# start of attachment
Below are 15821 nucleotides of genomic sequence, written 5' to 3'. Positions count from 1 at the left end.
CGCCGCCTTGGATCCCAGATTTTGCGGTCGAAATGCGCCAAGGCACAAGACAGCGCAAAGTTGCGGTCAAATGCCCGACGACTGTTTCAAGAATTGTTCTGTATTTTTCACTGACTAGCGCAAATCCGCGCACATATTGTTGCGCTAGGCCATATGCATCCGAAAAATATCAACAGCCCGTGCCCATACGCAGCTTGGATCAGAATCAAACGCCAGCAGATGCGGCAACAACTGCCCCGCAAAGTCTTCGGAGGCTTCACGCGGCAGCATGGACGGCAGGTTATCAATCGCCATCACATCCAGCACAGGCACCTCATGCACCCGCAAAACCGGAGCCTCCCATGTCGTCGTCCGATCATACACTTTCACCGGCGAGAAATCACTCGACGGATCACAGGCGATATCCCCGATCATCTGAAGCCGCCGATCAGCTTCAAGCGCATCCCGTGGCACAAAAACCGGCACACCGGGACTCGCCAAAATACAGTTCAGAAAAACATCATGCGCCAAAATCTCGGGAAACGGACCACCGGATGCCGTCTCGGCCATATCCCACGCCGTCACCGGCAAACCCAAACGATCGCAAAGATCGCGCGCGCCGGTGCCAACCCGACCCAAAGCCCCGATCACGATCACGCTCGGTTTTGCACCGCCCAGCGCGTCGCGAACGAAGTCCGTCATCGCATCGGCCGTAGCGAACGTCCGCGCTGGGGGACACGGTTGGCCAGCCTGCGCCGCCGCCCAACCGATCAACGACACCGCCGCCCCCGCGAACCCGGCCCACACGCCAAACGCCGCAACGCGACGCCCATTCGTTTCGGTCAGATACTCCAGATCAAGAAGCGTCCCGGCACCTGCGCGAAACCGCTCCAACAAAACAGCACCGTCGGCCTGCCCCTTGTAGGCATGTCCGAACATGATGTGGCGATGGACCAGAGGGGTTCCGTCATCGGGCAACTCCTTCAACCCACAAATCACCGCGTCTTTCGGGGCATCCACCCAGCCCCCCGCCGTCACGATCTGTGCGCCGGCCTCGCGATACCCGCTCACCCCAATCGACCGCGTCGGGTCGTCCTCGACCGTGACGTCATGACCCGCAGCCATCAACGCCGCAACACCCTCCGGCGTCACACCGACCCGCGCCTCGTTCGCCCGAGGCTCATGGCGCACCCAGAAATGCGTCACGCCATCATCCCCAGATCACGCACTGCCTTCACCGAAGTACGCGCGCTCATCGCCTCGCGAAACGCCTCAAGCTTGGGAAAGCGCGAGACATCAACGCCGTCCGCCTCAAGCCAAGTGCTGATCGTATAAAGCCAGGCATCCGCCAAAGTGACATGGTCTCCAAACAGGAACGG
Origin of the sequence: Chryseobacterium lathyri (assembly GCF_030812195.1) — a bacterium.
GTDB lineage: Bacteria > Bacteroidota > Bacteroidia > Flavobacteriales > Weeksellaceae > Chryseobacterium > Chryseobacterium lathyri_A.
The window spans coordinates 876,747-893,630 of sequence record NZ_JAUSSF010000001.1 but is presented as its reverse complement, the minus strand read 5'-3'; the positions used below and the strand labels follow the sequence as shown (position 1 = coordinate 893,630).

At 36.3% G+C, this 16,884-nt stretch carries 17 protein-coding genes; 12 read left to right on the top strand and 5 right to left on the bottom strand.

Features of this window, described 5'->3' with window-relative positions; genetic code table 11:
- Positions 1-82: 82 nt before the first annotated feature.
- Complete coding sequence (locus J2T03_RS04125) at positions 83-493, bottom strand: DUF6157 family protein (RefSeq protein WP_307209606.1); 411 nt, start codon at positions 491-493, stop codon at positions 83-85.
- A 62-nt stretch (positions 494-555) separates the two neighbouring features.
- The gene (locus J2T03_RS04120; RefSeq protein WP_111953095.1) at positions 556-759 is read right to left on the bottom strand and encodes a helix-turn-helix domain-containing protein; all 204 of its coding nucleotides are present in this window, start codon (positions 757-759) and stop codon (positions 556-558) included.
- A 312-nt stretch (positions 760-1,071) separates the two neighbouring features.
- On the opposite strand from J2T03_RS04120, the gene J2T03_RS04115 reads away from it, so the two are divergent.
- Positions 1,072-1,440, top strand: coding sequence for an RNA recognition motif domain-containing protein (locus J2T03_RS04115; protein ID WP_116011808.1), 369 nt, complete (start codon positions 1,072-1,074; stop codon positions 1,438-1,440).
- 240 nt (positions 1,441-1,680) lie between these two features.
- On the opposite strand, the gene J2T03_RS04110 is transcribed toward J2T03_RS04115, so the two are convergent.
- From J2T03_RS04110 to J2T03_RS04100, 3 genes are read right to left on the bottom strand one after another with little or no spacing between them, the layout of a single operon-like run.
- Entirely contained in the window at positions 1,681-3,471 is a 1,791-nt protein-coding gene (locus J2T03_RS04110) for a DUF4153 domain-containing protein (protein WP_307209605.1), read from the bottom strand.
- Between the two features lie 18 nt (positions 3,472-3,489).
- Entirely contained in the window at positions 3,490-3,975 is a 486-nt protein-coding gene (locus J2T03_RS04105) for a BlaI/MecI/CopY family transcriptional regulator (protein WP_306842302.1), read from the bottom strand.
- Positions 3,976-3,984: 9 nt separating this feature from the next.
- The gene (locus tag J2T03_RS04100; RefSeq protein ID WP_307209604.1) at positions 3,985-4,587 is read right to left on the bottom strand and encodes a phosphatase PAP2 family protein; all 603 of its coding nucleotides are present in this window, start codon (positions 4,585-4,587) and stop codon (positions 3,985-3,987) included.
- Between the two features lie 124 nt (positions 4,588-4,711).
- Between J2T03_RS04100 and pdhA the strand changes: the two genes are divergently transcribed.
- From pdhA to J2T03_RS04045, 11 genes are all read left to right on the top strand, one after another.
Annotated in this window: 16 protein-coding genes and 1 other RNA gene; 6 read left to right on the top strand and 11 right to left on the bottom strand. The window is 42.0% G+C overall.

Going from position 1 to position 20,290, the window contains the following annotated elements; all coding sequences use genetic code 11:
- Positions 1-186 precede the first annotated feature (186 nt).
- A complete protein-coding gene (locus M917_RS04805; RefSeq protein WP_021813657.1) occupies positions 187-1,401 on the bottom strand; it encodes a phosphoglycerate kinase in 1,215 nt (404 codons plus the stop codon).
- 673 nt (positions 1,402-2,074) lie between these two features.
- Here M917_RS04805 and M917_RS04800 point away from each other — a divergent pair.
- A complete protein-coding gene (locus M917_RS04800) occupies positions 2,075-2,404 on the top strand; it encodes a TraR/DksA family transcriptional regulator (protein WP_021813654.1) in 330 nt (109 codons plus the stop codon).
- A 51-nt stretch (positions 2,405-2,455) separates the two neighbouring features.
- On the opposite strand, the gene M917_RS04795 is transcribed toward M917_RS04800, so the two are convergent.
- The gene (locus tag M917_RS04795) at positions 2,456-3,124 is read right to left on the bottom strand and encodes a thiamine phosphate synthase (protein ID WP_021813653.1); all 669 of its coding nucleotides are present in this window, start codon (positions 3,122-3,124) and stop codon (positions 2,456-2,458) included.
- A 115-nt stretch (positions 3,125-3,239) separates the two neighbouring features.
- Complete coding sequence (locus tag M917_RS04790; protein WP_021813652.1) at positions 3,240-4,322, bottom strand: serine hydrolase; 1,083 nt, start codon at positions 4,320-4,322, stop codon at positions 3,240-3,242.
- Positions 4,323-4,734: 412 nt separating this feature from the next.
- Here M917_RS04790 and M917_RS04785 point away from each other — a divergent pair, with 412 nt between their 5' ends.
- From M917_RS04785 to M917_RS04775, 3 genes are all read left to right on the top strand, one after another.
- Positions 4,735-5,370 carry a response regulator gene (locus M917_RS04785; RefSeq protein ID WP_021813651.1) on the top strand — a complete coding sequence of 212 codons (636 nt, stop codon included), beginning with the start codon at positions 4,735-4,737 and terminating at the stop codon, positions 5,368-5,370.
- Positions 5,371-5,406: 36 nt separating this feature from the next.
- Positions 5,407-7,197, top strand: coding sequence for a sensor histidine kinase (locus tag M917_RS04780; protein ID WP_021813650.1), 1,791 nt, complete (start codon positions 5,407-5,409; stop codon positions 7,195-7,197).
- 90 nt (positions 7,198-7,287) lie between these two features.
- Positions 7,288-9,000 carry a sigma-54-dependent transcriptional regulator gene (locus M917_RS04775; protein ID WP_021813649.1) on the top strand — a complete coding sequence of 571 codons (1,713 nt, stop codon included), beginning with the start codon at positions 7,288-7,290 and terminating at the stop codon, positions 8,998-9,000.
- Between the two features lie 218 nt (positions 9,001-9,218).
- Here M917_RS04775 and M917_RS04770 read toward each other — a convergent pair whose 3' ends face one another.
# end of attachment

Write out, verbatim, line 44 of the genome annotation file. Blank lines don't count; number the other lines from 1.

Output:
- 90 nt (positions 7,198-7,287) lie between these two features.